“Those who have no record of what their forebears have accomplished lose the inspiration which comes from the teaching of biography and history.”—Carter G. Woodson, Father of Black History Month
“Those who cannot remember the past are condemned to repeat it.”—Philosopher George Santayana
The study of history reveals the evolution of human society from the oldest written pictographs on cave walls, the cuneiform tablets of Babylon, and written manuscripts of the ancient world, to modern books and computerized information. Understanding and learning from history have been foundations of human progress and the advance of civilization.
The attempts to destroy history by destroying written records and fashioning ungrounded narratives have been many. The burning of the Library of Alexandria, destroying most of the texts of ancient Greek and Phonecian empires was followed by feudalism and “dark ages.” It was not until Ibn Rushd (Averroes) and St. Thomas Aquinas reintroduced Aristotle and rational thought that the Western World could experience new progress, even though there was a strong backlash in Islam led by Ibn Taymiyyah in the 14th century, and in Christianity with the Spanish Inquisition and the burning of Servetus and his writings at the stake. Independent science, knowledge, and philosophy have always been a threat to powerful rulers and elites who seek obedience and unquestioned loyalty from those they rule.
The most important evolutionary development for our modern world was the rise of the Protestant idea that each individual is, in the end, accountable to God and not to any earthly leaders, groups, social institutions, or states. This was facilitated with the printing of the Gutenberg Bible and the development of widespread reading and independent thought. This was followed by the rise of science and critical thinking. This cultural evolution was further facilitated by checks and balances on political power and the idea that rulers served at the will of the citizens, rather than the other way around. The rise of an independent economy that allowed all individuals to innovate and become entrepreneurs led to the vibrant middle classes and scientific-technological innovations that have culminated with smartphones carrying the knowledge of the world at everyone’s fingertips.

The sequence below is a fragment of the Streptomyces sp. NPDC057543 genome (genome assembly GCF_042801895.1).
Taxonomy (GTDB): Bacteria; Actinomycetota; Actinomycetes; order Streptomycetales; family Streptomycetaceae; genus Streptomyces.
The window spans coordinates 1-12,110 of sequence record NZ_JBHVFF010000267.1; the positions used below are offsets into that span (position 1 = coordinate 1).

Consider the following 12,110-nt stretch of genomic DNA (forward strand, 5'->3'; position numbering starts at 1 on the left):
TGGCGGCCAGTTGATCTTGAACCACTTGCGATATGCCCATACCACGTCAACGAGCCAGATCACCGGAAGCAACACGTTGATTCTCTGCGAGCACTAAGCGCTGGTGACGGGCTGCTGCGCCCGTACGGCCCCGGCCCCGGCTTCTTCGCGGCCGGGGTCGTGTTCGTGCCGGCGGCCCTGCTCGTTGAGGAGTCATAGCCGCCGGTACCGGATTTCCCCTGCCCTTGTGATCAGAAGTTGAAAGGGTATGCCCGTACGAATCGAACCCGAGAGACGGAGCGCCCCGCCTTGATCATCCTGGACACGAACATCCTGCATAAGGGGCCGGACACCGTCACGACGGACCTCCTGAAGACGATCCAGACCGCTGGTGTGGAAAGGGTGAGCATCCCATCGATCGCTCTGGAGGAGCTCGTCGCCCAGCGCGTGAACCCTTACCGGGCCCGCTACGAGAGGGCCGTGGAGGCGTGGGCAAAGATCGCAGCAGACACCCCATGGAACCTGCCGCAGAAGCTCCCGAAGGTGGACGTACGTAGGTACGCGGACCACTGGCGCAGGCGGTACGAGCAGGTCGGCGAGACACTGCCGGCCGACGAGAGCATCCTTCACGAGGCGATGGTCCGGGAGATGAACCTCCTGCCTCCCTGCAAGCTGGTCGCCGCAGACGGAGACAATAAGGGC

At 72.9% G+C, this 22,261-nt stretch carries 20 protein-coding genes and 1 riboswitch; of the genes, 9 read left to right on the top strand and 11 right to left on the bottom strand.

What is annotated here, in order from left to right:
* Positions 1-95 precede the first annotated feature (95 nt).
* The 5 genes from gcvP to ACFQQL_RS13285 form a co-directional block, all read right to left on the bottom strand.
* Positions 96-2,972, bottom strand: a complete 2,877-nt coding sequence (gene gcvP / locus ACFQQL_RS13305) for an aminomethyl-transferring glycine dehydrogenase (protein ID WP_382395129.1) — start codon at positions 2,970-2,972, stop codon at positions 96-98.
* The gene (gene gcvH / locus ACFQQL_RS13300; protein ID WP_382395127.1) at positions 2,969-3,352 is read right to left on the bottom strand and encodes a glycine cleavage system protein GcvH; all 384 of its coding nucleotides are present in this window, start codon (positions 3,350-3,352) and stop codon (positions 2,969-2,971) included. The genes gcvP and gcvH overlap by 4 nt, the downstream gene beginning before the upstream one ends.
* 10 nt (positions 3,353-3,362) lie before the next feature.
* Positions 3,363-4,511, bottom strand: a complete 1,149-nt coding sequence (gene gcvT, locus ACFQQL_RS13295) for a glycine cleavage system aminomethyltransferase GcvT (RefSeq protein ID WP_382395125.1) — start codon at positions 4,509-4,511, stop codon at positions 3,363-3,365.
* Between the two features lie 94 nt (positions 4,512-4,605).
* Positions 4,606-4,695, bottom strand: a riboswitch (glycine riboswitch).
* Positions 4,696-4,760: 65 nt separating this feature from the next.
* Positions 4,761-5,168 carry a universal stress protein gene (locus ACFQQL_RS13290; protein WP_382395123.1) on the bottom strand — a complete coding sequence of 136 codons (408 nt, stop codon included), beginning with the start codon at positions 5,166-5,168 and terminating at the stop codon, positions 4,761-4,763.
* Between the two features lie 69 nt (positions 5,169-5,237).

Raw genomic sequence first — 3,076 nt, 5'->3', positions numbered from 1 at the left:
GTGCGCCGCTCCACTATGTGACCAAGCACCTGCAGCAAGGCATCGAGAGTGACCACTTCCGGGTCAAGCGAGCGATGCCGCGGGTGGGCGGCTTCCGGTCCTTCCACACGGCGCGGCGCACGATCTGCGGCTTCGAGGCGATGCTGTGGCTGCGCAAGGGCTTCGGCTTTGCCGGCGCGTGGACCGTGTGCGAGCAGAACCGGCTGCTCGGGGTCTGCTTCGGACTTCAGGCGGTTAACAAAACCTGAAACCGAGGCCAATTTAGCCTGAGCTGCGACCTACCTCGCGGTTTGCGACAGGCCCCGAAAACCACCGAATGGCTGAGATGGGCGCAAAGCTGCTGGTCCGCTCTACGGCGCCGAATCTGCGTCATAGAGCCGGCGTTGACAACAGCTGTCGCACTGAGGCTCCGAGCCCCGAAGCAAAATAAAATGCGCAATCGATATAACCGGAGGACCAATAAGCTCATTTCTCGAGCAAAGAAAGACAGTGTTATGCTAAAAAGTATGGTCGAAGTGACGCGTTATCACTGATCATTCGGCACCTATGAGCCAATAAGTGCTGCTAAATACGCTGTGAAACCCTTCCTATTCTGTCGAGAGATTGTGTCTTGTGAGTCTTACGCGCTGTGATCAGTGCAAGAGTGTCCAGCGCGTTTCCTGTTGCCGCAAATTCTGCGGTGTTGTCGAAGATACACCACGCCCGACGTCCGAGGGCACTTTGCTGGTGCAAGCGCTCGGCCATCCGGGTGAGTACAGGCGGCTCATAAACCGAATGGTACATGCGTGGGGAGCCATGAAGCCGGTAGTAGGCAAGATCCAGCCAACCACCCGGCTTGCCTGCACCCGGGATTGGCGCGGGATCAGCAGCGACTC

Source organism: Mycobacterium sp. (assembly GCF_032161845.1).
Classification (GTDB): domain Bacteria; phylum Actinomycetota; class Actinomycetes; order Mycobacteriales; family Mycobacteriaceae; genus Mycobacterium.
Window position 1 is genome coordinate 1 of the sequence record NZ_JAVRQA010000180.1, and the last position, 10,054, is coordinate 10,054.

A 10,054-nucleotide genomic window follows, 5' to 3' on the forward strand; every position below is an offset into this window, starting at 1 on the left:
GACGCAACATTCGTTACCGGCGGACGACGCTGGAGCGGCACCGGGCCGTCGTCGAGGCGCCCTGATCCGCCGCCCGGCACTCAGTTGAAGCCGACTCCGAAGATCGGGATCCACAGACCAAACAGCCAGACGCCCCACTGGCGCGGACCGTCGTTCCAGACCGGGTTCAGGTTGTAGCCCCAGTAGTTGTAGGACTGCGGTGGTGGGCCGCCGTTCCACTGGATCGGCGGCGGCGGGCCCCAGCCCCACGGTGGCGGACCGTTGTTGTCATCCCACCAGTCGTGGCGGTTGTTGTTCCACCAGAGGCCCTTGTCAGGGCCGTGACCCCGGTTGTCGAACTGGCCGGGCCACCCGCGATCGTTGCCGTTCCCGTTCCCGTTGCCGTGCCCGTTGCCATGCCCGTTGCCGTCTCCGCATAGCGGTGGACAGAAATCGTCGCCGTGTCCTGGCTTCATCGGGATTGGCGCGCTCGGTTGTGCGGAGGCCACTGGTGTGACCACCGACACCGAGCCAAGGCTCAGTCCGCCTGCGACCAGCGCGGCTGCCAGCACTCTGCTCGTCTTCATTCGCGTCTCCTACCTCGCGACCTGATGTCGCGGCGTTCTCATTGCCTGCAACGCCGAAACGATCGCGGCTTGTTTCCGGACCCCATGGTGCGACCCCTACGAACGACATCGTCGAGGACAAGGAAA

This social integration of culture, governance, and economy enables human beings to flourish. And, it has also given rise to the more recent desire to care for and understand our natural environment, including the atmosphere and the animal world. However, as in ancient times, there is a rising backlash against this cultural evolution revealed in the desire to subordinate individuals to groups, institutions, or states and the rise of new orthodoxies that would destroy history, threatening new forms of feudalism, serfdom, and dark ages. From the Chinese Cultural Revolution, the destruction of historical monuments and the banning of history books, to the recent censorship and “cancel culture” in the West, there are signs that our civilizations are forgetting the lessons of history that teach us what leads to functional progress and prevents us from chaos and death.
What follows is an overview of this social evolution in human history to enlighten our path to achieving a better world for all.